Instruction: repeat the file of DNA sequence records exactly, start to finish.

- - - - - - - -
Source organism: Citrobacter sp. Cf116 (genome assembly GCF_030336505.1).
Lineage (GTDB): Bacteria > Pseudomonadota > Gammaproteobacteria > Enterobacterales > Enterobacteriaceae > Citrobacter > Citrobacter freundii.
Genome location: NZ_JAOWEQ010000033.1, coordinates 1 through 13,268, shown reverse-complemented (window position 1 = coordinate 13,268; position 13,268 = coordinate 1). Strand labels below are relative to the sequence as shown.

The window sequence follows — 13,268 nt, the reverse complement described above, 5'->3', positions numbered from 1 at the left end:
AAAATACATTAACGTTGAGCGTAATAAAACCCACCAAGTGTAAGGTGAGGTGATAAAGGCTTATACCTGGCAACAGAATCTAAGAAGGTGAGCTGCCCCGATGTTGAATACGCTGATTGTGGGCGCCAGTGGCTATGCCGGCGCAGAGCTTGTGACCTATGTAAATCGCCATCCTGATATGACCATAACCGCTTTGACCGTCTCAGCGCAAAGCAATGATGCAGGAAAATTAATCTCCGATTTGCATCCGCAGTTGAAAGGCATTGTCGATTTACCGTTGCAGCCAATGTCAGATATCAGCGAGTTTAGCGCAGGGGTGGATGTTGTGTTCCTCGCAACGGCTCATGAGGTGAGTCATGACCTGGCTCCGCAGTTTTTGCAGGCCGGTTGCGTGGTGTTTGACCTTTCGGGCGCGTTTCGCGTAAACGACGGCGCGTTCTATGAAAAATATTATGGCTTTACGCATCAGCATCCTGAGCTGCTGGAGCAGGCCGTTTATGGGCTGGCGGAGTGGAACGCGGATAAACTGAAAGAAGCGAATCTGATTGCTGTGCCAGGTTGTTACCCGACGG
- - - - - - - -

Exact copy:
Source organism: Citrobacter sp. Cf116 (genome assembly GCF_030336505.1).
Lineage (GTDB): Bacteria > Pseudomonadota > Gammaproteobacteria > Enterobacterales > Enterobacteriaceae > Citrobacter > Citrobacter freundii.
Genome location: NZ_JAOWEQ010000033.1, coordinates 1 through 13,268, shown reverse-complemented (window position 1 = coordinate 13,268; position 13,268 = coordinate 1). Strand labels below are relative to the sequence as shown.

The window sequence follows — 13,268 nt, the reverse complement described above, 5'->3', positions numbered from 1 at the left end:
AAAATACATTAACGTTGAGCGTAATAAAACCCACCAAGTGTAAGGTGAGGTGATAAAGGCTTATACCTGGCAACAGAATCTAAGAAGGTGAGCTGCCCCGATGTTGAATACGCTGATTGTGGGCGCCAGTGGCTATGCCGGCGCAGAGCTTGTGACCTATGTAAATCGCCATCCTGATATGACCATAACCGCTTTGACCGTCTCAGCGCAAAGCAATGATGCAGGAAAATTAATCTCCGATTTGCATCCGCAGTTGAAAGGCATTGTCGATTTACCGTTGCAGCCAATGTCAGATATCAGCGAGTTTAGCGCAGGGGTGGATGTTGTGTTCCTCGCAACGGCTCATGAGGTGAGTCATGACCTGGCTCCGCAGTTTTTGCAGGCCGGTTGCGTGGTGTTTGACCTTTCGGGCGCGTTTCGCGTAAACGACGGCGCGTTCTATGAAAAATATTATGGCTTTACGCATCAGCATCCTGAGCTGCTGGAGCAGGCCGTTTATGGGCTGGCGGAGTGGAACGCGGATAAACTGAAAGAAGCGAATCTGATTGCTGTGCCAGGTTGTTACCCGACGG